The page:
Instaread Summary of Salt Sugar Fat How the Food Giants Hooked Us by Michael Moss
Five out of five stars
First off, there is nothing new in this summary and most likely in the book it is describing. The descriptions of how the big three hooking ingredients of salt, (processed) sugar and fat are mixed to hook consumers have been part of the dietary narrative for some time. One of the best lines in the summary appears in key takeaway 7, “While no one imagines that McDonald's French fries are healthy, due to their obvious salt and fat content, consumers probably don’t realize that the fries are coated with dextrose, a natural sugar, to help them maintain their golden hue.” The section of the sentence up to the second comma says it all, people understand that the food manufacturers manipulate the ingredients in order to hook the consumers.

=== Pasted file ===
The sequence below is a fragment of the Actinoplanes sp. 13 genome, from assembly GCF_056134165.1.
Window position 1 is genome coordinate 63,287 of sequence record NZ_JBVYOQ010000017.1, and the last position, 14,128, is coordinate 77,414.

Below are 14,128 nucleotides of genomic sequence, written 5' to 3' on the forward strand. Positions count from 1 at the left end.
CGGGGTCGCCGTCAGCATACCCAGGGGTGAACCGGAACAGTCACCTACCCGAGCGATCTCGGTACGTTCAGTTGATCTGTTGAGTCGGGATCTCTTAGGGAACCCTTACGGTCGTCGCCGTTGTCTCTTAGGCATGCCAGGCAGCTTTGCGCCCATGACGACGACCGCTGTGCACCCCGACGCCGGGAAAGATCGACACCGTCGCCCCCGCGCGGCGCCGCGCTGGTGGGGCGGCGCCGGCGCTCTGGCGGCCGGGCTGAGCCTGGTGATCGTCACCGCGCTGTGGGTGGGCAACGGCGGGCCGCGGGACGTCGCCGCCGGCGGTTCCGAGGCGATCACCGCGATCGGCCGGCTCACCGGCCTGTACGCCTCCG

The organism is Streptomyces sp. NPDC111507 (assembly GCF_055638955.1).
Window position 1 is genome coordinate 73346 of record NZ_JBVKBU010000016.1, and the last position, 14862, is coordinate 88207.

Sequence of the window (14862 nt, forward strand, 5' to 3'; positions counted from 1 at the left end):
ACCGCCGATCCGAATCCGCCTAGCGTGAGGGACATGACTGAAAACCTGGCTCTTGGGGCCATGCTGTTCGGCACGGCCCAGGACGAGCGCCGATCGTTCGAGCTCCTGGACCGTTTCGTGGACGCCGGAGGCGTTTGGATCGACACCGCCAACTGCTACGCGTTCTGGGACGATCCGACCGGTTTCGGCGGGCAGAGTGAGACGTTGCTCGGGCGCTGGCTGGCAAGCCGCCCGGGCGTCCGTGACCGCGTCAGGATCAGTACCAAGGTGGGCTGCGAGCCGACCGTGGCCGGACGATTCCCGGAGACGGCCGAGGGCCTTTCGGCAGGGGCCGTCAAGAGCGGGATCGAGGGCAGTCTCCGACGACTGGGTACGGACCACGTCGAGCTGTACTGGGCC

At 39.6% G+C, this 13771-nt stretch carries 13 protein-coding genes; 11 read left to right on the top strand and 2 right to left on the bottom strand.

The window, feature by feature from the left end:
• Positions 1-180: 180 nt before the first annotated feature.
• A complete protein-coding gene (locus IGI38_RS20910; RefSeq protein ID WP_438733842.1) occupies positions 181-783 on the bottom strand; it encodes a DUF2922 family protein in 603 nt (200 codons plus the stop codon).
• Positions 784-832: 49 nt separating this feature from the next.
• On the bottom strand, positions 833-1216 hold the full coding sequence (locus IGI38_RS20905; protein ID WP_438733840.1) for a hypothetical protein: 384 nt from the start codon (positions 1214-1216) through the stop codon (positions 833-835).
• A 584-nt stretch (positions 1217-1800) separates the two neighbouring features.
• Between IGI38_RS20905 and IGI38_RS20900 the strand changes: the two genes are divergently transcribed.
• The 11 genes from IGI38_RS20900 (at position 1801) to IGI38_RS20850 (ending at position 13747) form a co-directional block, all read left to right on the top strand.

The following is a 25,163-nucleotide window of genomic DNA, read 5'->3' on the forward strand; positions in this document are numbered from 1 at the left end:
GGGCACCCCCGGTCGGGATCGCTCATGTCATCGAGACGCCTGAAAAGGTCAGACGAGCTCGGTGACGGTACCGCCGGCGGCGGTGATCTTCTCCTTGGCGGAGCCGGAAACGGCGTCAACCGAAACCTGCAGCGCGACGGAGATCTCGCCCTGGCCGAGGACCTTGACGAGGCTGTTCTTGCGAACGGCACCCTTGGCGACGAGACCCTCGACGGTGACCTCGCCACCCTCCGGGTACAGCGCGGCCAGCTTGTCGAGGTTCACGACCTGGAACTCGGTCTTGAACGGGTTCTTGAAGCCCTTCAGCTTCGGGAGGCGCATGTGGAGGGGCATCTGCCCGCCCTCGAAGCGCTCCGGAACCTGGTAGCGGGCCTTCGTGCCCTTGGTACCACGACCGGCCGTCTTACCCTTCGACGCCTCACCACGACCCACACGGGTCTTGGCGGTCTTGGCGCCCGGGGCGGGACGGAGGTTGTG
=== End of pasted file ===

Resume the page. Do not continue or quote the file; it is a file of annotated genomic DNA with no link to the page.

This knowledge has been common for a long time, specifically about breakfast cereal products. Nutritionists have been critical of the empty calories in cereal for a long time, blaming it for many of the problems that children exhibit. The complaints about the power of the food lobby are also of long standing. Some of us recall with amusement and distaste the arguments that took place during the Reagan administration that classified pickle relish as a vegetable. Later arguments allowed a pizza that contained at least two tablespoons of tomato paste to be classified as a vegetable.
Given that it is just another toot of a common horn, will the book make any difference? Only peripherally. However, this summary gives the reader a clear indication of the content.
This book was made available for free for review purposes.